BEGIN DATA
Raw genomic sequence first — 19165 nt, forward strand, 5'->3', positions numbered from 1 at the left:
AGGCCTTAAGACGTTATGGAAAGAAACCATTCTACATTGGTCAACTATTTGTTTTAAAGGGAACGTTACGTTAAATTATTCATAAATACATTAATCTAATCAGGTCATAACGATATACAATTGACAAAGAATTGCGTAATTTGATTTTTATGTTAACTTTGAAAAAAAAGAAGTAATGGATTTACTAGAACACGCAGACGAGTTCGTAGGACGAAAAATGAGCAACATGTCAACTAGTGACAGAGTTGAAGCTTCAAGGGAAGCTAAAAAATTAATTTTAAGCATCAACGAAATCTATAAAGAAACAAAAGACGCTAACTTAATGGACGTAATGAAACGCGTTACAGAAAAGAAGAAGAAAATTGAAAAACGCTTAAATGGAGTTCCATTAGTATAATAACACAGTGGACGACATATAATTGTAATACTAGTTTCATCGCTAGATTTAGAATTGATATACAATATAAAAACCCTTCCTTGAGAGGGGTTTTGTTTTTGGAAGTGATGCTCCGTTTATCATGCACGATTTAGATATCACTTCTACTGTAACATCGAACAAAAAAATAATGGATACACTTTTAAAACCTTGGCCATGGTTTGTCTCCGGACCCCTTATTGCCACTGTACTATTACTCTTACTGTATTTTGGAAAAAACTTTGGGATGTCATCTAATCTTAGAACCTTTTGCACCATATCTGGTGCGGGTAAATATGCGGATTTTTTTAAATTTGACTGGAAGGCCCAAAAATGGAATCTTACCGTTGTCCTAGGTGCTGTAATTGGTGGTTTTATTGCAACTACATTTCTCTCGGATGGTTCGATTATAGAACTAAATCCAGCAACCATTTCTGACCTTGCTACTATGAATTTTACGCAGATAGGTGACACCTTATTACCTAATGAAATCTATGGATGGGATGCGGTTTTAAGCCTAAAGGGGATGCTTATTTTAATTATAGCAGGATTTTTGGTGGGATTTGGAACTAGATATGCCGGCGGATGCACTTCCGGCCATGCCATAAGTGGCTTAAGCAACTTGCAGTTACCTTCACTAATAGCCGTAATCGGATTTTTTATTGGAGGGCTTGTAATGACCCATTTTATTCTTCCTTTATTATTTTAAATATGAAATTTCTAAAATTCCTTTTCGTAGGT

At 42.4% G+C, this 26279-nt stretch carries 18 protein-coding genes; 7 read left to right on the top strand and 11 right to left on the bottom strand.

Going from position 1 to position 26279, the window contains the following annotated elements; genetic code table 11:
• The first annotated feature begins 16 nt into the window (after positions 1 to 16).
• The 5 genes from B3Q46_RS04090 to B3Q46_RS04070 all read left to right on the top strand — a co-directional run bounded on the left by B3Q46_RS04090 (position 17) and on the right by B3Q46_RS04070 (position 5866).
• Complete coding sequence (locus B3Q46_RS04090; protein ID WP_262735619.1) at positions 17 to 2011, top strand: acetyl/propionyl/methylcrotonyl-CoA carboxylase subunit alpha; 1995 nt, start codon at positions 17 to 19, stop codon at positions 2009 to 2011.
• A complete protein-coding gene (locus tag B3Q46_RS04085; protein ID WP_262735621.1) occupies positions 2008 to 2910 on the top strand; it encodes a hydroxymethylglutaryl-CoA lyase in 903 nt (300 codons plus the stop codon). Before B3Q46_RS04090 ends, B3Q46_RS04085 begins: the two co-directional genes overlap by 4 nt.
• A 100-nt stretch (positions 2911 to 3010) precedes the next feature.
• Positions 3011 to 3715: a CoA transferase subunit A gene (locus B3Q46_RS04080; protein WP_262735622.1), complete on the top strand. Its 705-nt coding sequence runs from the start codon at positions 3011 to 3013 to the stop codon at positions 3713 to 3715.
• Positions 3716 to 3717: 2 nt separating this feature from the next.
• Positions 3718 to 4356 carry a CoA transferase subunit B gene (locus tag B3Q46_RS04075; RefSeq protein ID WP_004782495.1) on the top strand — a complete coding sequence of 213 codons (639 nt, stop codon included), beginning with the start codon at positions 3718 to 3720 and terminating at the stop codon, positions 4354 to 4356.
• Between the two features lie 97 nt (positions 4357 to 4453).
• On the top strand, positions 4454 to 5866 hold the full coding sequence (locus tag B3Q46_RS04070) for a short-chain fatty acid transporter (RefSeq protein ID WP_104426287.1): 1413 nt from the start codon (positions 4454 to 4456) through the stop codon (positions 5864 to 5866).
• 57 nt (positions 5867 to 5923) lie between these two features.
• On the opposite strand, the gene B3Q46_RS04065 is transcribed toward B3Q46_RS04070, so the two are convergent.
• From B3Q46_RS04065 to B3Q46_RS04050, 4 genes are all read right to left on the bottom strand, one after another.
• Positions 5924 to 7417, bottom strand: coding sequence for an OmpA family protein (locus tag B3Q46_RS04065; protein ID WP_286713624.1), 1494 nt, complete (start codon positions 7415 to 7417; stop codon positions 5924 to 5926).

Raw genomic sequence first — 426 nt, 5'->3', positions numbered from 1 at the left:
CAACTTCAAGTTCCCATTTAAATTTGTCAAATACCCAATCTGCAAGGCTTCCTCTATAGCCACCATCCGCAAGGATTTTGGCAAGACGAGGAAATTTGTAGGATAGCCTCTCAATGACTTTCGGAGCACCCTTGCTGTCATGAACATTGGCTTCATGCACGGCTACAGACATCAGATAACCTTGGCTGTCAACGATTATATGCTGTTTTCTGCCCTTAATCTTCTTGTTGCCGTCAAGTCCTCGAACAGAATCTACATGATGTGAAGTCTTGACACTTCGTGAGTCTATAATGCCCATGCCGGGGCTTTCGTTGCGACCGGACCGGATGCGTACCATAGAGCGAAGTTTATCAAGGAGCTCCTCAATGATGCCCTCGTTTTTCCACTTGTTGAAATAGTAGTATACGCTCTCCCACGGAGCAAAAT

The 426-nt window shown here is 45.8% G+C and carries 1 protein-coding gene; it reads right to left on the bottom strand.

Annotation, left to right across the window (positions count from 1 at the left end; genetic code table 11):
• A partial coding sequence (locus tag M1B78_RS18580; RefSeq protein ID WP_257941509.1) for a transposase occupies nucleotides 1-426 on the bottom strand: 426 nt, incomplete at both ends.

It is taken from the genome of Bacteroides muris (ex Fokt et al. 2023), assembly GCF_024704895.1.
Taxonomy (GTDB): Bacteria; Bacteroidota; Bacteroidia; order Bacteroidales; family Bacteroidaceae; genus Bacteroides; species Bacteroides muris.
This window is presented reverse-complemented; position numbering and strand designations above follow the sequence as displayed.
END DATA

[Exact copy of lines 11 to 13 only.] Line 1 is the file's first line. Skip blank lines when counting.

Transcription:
• Positions 3716 to 3717: 2 nt separating this feature from the next.
• Positions 3718 to 4356 carry a CoA transferase subunit B gene (locus tag B3Q46_RS04075; RefSeq protein ID WP_004782495.1) on the top strand — a complete coding sequence of 213 codons (639 nt, stop codon included), beginning with the start codon at positions 3718 to 3720 and terminating at the stop codon, positions 4354 to 4356.
• Between the two features lie 97 nt (positions 4357 to 4453).